How to Test Local Websites or Apps on Internet Using Ngrok
Are you a website or mobile application developer, and want to expose your localhost server behind a NAT or firewall to the public Internet for testing purposes? In this tutorial, we will reveal how to do this securely using ngrok.
Ngrok is a sensational, free open source and cross-platform reverse proxy server for exposing local servers behind NATs and firewalls to the public Internet over secure tunnels. It is a remarkable computer program that you can use to implement personal cloud services directly from home.
It essentially establishes secure tunnels to your localhost, thus enabling you to: run demos of web sites before actual deployment, testing mobile apps connected to your locally running backend and building web-hook consumers on your development machine.
- Easy install with zero run-time dependencies for any major platform and works fast.
- Supports secure tunnels.
- Captures and analyzes all traffic over the tunnel for later inspection and replay.
- Allows you to do away with port forwarding in your router.
- Enables implementing of HTTP authentication (password protection).
- Uses TCP tunnels to expose networked service that do not use HTTP such as SSH.
- Supports tunneling only HTTP or HTTPS with SSL/TLS certificates.
- Supports multiple simultaneous tunnels.
- Allows for replaying webhook requests.
- Enables you to work with virtual-host sites.
- It can be automated via an API plus many options in the paid plan.
Before using it, you need to have a web server installed or consider setting up a functional LAMP or LEMP stack, otherwise follows these guides to:
Install LAMP Stack on Linux:
- Installing LAMP (Linux, Apache, MariaDB, PHP/PhpMyAdmin) in RHEL/CentOS 7.0
- How to Install LAMP with PHP 7 and MariaDB 10 on Ubuntu 16.10
Install LEMP Stack on Linux:
- How to Install LEMP (Linux, Nginx, MariaDB, PHP-FPM) on Debian 9 Stretch
- How To Install Nginx, MariaDB 10, PHP 7 (LEMP Stack) in 16.10/16.04
- Install Latest Nginx, MariaDB and PHP on RHEL/CentOS 7/6 & Fedora 20-26
How to Install Ngrok in Linux
Ngrok is super easy to install, simple run the commands below to download and unzip the archive file which contains a single binary.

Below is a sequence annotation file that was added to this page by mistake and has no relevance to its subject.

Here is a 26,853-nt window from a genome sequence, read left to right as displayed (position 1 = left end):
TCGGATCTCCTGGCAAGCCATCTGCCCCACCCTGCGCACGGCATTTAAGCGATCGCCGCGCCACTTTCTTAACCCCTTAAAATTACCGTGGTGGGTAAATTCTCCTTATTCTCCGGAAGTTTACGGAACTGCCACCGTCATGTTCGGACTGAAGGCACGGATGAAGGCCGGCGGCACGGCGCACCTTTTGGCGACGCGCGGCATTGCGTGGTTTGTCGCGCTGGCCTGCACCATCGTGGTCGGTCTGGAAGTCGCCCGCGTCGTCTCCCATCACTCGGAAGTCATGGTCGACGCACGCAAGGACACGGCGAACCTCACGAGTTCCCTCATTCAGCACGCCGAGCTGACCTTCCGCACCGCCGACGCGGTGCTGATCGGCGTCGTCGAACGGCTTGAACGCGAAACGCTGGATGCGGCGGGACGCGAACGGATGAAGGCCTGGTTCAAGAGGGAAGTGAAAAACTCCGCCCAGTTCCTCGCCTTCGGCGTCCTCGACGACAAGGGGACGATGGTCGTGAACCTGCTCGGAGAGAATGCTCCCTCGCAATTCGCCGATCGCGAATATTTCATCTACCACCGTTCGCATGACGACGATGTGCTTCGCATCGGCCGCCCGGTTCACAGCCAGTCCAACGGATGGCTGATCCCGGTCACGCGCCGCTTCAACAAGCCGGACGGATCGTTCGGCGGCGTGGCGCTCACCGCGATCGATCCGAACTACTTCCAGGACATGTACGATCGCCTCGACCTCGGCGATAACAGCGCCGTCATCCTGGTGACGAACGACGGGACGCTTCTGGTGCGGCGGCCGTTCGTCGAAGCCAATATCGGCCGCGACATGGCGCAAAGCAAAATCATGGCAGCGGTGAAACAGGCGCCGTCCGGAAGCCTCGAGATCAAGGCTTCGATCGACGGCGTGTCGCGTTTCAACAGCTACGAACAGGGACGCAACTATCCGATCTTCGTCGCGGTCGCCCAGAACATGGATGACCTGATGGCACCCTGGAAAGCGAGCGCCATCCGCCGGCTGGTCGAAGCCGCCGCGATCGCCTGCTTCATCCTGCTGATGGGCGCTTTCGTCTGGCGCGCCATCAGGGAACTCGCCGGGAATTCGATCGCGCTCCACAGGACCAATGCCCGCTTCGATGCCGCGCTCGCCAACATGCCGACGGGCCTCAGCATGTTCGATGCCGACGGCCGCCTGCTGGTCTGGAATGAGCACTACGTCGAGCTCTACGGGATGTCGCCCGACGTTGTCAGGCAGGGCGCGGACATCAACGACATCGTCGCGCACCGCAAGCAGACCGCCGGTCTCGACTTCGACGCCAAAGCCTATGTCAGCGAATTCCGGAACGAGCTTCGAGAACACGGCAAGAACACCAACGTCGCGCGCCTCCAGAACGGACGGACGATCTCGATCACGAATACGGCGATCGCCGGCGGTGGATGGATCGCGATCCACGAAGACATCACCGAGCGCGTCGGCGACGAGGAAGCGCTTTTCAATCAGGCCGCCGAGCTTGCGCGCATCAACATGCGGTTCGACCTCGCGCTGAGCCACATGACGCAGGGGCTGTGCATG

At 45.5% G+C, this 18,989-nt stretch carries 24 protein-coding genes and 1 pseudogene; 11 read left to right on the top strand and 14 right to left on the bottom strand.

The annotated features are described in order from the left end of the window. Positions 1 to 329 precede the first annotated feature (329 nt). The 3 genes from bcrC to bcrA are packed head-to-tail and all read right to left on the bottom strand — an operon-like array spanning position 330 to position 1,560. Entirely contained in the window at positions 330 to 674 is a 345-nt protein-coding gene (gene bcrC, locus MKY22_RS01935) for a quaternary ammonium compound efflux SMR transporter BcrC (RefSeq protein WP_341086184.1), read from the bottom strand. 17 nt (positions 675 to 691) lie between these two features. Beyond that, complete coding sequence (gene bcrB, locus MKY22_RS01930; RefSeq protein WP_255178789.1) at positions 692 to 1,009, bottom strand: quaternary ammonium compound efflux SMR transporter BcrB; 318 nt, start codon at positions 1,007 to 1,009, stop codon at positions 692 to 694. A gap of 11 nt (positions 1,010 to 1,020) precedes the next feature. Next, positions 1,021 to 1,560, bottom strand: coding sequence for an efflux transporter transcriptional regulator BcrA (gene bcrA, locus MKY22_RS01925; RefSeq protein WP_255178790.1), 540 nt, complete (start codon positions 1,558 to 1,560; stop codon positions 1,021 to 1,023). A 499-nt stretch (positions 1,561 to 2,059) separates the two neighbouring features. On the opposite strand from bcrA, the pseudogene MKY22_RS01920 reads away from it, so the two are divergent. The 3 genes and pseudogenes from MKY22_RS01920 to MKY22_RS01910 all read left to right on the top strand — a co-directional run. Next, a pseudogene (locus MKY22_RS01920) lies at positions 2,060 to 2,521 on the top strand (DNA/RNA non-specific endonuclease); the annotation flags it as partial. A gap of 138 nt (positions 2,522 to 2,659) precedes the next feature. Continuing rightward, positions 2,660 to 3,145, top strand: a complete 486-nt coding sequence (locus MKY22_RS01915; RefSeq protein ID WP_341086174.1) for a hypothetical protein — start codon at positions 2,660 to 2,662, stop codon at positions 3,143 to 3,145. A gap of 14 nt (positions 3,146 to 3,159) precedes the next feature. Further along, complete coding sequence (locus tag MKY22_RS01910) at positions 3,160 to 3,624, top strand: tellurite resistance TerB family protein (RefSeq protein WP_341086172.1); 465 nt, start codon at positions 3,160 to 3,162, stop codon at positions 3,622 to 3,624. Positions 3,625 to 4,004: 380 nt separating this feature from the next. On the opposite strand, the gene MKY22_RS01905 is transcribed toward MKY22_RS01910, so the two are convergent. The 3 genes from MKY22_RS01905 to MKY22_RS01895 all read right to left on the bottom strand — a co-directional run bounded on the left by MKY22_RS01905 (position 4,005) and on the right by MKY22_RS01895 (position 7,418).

$ mkdir ngrok $ cd ngrok/ $ wget -c https://bin.equinox.io/c/4VmDzA7iaHb/ngrok-stable-linux-amd64.zip $ unzip ngrok-stable-linux-amd64.zip $ ls
Once you have the binary file, let’s create a basic index.html page in the web server’s (Apache) default document root for testing requests to the web server.
$ sudo vi /var/www/html/index.html
Add the following HTML content in the file.
<!DOCTYPE html> <html> <body> <h1>This is a TecMint.com Dummy Site</h1> <p>We are testing Ngrok reverse proxy server.</p> </body> </html>
Save the file and launch ngrok by specifying the http port 80 (if you have configured you web server to listen on another port, you need to use that port):
$ ngrok http 80
Once you start it, you should see an output similar to the one below in your terminal.
How to Inspect Traffic to Your Web Server Using Ngrok UI
Ngrok offers a simple web UI for you to inspect all of the HTTP traffic running over your tunnels in real-time.
From the output above, no requests have been made to the server yet. To get started, make a request to one of your tunnel using the URLs below. Other user will also use these addresses to access your site or app.
http://9ea3e0eb.ngrok.io OR https://9ea3e0eb.ngrok.io
Then check from the inspection UI to get all of the details of the request and response including the time, client IP address, duration, headers, request URI, request payload and the raw data.
For more information, see the Ngrok Homepage: https://ngrok.com/
Ngrok is simply an amazing tool, it is by far the simplest yet powerful secure local tunnel solution you will find out there. You should consider creating a free ngrok account to get more bandwidth, but if you want even more advanced features, try upgrading to a paid account. Remember to share your thoughts about this piece of software, with us via the comment form below.